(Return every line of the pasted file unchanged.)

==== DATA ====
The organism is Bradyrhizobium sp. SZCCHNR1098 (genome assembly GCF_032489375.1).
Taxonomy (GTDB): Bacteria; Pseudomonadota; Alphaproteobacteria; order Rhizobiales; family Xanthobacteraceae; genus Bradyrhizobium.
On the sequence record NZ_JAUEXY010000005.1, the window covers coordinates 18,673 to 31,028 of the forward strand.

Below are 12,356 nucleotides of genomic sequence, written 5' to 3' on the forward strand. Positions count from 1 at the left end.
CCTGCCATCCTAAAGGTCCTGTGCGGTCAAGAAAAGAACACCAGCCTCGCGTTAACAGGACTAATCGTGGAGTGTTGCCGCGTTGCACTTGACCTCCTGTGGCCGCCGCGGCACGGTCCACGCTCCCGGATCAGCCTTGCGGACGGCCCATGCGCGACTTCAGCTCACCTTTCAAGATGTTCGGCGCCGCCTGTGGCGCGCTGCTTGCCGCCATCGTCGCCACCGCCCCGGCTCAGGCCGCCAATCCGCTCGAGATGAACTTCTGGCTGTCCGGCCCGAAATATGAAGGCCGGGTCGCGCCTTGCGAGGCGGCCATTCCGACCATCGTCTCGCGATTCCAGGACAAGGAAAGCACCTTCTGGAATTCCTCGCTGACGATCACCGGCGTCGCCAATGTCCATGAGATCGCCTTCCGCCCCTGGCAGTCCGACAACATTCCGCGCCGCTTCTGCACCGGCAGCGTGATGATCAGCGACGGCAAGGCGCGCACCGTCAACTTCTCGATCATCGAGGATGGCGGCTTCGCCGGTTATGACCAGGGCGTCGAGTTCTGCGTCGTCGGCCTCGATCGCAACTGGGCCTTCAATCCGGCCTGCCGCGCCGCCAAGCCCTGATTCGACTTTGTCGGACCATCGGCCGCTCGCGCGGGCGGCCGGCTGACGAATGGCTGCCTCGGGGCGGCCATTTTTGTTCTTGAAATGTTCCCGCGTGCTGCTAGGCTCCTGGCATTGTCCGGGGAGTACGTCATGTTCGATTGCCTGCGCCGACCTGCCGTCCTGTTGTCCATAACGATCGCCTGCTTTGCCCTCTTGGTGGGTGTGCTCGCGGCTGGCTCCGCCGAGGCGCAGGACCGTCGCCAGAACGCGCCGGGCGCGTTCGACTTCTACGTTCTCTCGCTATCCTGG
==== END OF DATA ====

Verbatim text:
The organism is Bradyrhizobium sp. SZCCHNR1098 (genome assembly GCF_032489375.1).
Taxonomy (GTDB): Bacteria; Pseudomonadota; Alphaproteobacteria; order Rhizobiales; family Xanthobacteraceae; genus Bradyrhizobium.
On the sequence record NZ_JAUEXY010000005.1, the window covers coordinates 18,673 to 31,028 of the forward strand.

Below are 12,356 nucleotides of genomic sequence, written 5' to 3' on the forward strand. Positions count from 1 at the left end.
CCTGCCATCCTAAAGGTCCTGTGCGGTCAAGAAAAGAACACCAGCCTCGCGTTAACAGGACTAATCGTGGAGTGTTGCCGCGTTGCACTTGACCTCCTGTGGCCGCCGCGGCACGGTCCACGCTCCCGGATCAGCCTTGCGGACGGCCCATGCGCGACTTCAGCTCACCTTTCAAGATGTTCGGCGCCGCCTGTGGCGCGCTGCTTGCCGCCATCGTCGCCACCGCCCCGGCTCAGGCCGCCAATCCGCTCGAGATGAACTTCTGGCTGTCCGGCCCGAAATATGAAGGCCGGGTCGCGCCTTGCGAGGCGGCCATTCCGACCATCGTCTCGCGATTCCAGGACAAGGAAAGCACCTTCTGGAATTCCTCGCTGACGATCACCGGCGTCGCCAATGTCCATGAGATCGCCTTCCGCCCCTGGCAGTCCGACAACATTCCGCGCCGCTTCTGCACCGGCAGCGTGATGATCAGCGACGGCAAGGCGCGCACCGTCAACTTCTCGATCATCGAGGATGGCGGCTTCGCCGGTTATGACCAGGGCGTCGAGTTCTGCGTCGTCGGCCTCGATCGCAACTGGGCCTTCAATCCGGCCTGCCGCGCCGCCAAGCCCTGATTCGACTTTGTCGGACCATCGGCCGCTCGCGCGGGCGGCCGGCTGACGAATGGCTGCCTCGGGGCGGCCATTTTTGTTCTTGAAATGTTCCCGCGTGCTGCTAGGCTCCTGGCATTGTCCGGGGAGTACGTCATGTTCGATTGCCTGCGCCGACCTGCCGTCCTGTTGTCCATAACGATCGCCTGCTTTGCCCTCTTGGTGGGTGTGCTCGCGGCTGGCTCCGCCGAGGCGCAGGACCGTCGCCAGAACGCGCCGGGCGCGTTCGACTTCTACGTTCTCTCGCTATCCTGG